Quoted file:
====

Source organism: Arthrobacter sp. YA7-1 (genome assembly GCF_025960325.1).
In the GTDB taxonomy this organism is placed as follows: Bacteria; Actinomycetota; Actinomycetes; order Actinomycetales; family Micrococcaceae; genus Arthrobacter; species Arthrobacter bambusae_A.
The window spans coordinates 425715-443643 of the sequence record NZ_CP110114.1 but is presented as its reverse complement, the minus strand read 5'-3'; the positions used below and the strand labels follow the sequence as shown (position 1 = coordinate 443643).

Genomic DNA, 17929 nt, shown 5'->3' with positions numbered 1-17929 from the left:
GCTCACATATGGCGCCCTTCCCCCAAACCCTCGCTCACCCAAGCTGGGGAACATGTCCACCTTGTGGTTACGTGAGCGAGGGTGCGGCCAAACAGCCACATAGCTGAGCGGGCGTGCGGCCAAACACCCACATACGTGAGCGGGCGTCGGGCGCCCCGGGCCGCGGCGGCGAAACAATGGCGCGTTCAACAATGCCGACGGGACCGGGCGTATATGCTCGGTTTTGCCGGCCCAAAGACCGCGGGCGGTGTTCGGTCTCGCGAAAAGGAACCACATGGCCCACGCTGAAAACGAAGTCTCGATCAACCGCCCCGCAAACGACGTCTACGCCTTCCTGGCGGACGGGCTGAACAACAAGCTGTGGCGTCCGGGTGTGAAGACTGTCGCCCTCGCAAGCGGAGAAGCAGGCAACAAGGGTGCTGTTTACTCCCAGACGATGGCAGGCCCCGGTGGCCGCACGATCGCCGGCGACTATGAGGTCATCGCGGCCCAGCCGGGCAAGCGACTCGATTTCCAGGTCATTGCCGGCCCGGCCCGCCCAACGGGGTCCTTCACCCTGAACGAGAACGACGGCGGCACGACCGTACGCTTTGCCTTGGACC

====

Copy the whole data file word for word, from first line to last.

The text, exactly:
Source organism: Arthrobacter sp. YA7-1 (genome assembly GCF_025960325.1).
In the GTDB taxonomy this organism is placed as follows: Bacteria; Actinomycetota; Actinomycetes; order Actinomycetales; family Micrococcaceae; genus Arthrobacter; species Arthrobacter bambusae_A.
The window spans coordinates 425715-443643 of the sequence record NZ_CP110114.1 but is presented as its reverse complement, the minus strand read 5'-3'; the positions used below and the strand labels follow the sequence as shown (position 1 = coordinate 443643).

Genomic DNA, 17929 nt, shown 5'->3' with positions numbered 1-17929 from the left:
GCTCACATATGGCGCCCTTCCCCCAAACCCTCGCTCACCCAAGCTGGGGAACATGTCCACCTTGTGGTTACGTGAGCGAGGGTGCGGCCAAACAGCCACATAGCTGAGCGGGCGTGCGGCCAAACACCCACATACGTGAGCGGGCGTCGGGCGCCCCGGGCCGCGGCGGCGAAACAATGGCGCGTTCAACAATGCCGACGGGACCGGGCGTATATGCTCGGTTTTGCCGGCCCAAAGACCGCGGGCGGTGTTCGGTCTCGCGAAAAGGAACCACATGGCCCACGCTGAAAACGAAGTCTCGATCAACCGCCCCGCAAACGACGTCTACGCCTTCCTGGCGGACGGGCTGAACAACAAGCTGTGGCGTCCGGGTGTGAAGACTGTCGCCCTCGCAAGCGGAGAAGCAGGCAACAAGGGTGCTGTTTACTCCCAGACGATGGCAGGCCCCGGTGGCCGCACGATCGCCGGCGACTATGAGGTCATCGCGGCCCAGCCGGGCAAGCGACTCGATTTCCAGGTCATTGCCGGCCCGGCCCGCCCAACGGGGTCCTTCACCCTGAACGAGAACGACGGCGGCACGACCGTACGCTTTGCCTTGGACC